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User-Centered Design and Development

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  1. User-Centered Design and Development Instructor: Franz J. Kurfess Computer Science Dept. Cal Poly San Luis Obispo FJK 2005-2011 1

  2. 484-W10 Quarter • The set of slides I use in class is close to the one in the PowerPoint Custom Show “484-W09”. Since I’m using mostly Keynote now, I use the “Skip” feature to achieve a similar result. • Since the time for lectures in week 3 is very short due to the UCD tools presentations, I’m using only a very small subset from this chapter. FJK 2005-2011 3

  3. Chapter 4: Designing for collaboration and communication

  4. Chapter Overview • Social mechanisms for communication and collaboration • conversation • coordination • awareness • Ethnographical aspects • Conceptual frameworks FJK 2005-2011 5

  5. Motivation • Many activities involve communication or collaboration with other people. • System design can discourage or support these activities. • Computer support can enhance communication and collaboration. • Better communication and collaboration can be very rewarding • for people, collectively or individually • for organizations. FJK 2005-2011 6

  6. Objectives • Become familiar with social mechanisms for communication and collaboration. • Analyze tasks and processes with respect to collaboration and communication. • Be aware of potential ethnographic aspects. • Integrate appropriate communication and collaboration mechanisms into systems to improve interaction design. FJK 2005-2011 7

  7. Conversational mechanisms • Various mechanisms and ‘rules’ are followed when holding a conversation, greetings A: Hi there B: Hi! C: Hi A: All right? C: Good, how’s it going? A: Fine, how are you? C: OK B: So-so. How’s life treating you? 9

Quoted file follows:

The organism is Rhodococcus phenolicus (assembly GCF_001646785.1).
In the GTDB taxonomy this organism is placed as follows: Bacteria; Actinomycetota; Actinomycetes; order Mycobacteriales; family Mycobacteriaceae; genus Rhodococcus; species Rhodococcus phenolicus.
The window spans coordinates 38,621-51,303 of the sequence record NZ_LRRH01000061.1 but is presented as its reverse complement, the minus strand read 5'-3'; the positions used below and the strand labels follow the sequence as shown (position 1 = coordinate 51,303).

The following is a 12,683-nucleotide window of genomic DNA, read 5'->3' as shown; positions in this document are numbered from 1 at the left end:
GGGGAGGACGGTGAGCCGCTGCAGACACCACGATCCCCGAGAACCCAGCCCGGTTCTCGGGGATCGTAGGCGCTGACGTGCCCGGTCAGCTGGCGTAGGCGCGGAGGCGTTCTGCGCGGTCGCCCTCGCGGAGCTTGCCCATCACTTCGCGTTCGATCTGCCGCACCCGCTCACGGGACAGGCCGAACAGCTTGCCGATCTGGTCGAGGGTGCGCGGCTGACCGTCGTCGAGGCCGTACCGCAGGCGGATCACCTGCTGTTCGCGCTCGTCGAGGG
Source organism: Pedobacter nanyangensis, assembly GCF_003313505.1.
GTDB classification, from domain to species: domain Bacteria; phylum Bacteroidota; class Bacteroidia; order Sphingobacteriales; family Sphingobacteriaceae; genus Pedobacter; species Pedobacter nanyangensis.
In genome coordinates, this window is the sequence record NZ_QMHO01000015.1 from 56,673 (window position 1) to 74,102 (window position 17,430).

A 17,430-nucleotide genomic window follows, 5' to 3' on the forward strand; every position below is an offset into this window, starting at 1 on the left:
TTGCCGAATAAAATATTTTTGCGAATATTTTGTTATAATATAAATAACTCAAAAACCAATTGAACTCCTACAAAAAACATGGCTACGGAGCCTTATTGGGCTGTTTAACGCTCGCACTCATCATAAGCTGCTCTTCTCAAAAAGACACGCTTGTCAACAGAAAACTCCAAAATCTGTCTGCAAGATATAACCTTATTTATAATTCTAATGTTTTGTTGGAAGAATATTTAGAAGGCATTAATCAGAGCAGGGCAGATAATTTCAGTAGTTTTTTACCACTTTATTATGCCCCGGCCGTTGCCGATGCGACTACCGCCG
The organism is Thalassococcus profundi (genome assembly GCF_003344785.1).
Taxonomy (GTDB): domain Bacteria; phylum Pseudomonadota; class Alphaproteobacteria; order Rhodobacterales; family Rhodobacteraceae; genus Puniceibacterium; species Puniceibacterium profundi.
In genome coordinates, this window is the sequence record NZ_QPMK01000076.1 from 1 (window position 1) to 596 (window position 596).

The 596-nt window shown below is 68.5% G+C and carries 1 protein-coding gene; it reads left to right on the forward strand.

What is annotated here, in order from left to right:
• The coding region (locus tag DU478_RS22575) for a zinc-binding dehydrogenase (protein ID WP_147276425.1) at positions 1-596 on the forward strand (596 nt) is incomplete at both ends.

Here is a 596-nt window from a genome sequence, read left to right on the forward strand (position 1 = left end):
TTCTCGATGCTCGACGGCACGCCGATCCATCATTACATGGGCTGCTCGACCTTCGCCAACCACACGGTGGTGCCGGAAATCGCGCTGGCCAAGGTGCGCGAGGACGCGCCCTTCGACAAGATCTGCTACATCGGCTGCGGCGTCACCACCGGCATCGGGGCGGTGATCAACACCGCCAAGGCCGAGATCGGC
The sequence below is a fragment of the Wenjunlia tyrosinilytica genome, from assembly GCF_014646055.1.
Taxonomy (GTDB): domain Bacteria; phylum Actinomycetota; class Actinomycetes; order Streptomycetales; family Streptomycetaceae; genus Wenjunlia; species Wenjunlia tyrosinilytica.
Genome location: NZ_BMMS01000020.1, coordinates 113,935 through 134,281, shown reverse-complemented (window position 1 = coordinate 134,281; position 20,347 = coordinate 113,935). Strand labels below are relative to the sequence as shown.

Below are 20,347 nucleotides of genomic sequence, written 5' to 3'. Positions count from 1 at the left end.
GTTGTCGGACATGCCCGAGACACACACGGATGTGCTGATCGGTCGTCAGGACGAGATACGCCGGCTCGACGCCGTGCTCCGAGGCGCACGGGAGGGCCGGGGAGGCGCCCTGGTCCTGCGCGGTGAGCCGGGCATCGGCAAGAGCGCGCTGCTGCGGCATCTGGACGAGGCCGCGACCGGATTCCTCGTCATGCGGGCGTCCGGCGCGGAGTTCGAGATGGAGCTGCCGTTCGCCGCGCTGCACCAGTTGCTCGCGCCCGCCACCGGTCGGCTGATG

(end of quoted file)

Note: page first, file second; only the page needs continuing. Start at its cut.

8. Conversation • Structured exchange of information among a small group of people • frequently two persons • usually turn-taking • coherent flow of information • usually synchronous • Natural language-based • not exclusively, however • additional auditory information • explicit visual cues • “body language” (implicit visual cues) • Conversational Rules • mostly social conventions to make conversations go smoothly FJK 2005-2011 10

  9. Conversational rules • Sacks et al. (1978) work on conversation analysis describe three basic rules: Rule 1: the current speaker chooses the next speaker by asking an opinion, question, or request Rule 2: another person decides to start speaking Rule 3: the current speaker continues talking 11

  10. Conversational rules • Turn-taking used to coordinate conversation • A: Shall we meet at 8? • B: Um, can we meet a bit later? • A: Shall we meet at 8? • B: Wow, look at him? • A: Yes what a funny hairdo! • B: Um, can we meet a bit later? • Back channeling to signal to continue and following • Uh-uh, umm, ahh 12

  11. More conversational rules • farewell rituals • Bye then, see you, yer bye, see you later…. • implicit and explicit cues • e.g., looking at watch, fidgeting with coat and bags • explicitly saying “Oh dear, must go, look at the time, I’m late…” 13

  12. Breakdowns in conversation • When someone says something that is misunderstood: • Speaker will repeat with emphasis: A: “this one?” B: “no, I meant that one!” • Also use tokens: Eh? Quoi? Huh? What? 14

  13. What happens in technology-mediated conversations? • Do same conversational rules apply? • Are there more breakdowns? • How do people repair them for: • Phone? • Email? • IM? • Texting? 15

  14. Activity: how do the conversations differ for the same game of ZORKI? 16

  15. Designing technologies to support conversations • Much research focus has been on how to support conversations when people are ‘at a distance’ from each other • Many applications have been developed • e.g., email, videoconferencing, videophones, computer conferencing, instant messaging, chatrooms • Do they mimic or move beyond existing ways of conversing? 17

  16. VideoWindow system (Bellcore, 1989) • Shared space that allowed people 50 miles apart to carry on a conversation as if in same room drinking coffee together • 3 x 8 ft ‘picture-window’ between two sites with video and audio • People did interact via the window but strange things happened (Kraut, 1990) 18

  17. Sketch of VideoWindow 19

  18. Findings of how VideoWindow System was used • Talked constantly about the system • Spoke more to other people in the same room rather than in other room • When tried to get closer to someone in other place had opposite effect - went out of range of camera and microphone • No way of monitoring this 20

  19. 3D virtual worlds • The rooftop garden in BowieWorld • Users take part by “dressing up” as an avatar, including penguins and real people • Once an avatar has entered a world they can explore it and chat to other avatars Source: 21

  20. Massive 3D virtual worlds • Second Life (2003) • Over 2 million users • Habbo Hotel (2000) • Over 7 million players • Massively multiplayer online game • What kinds of conversation take place in these environments? 22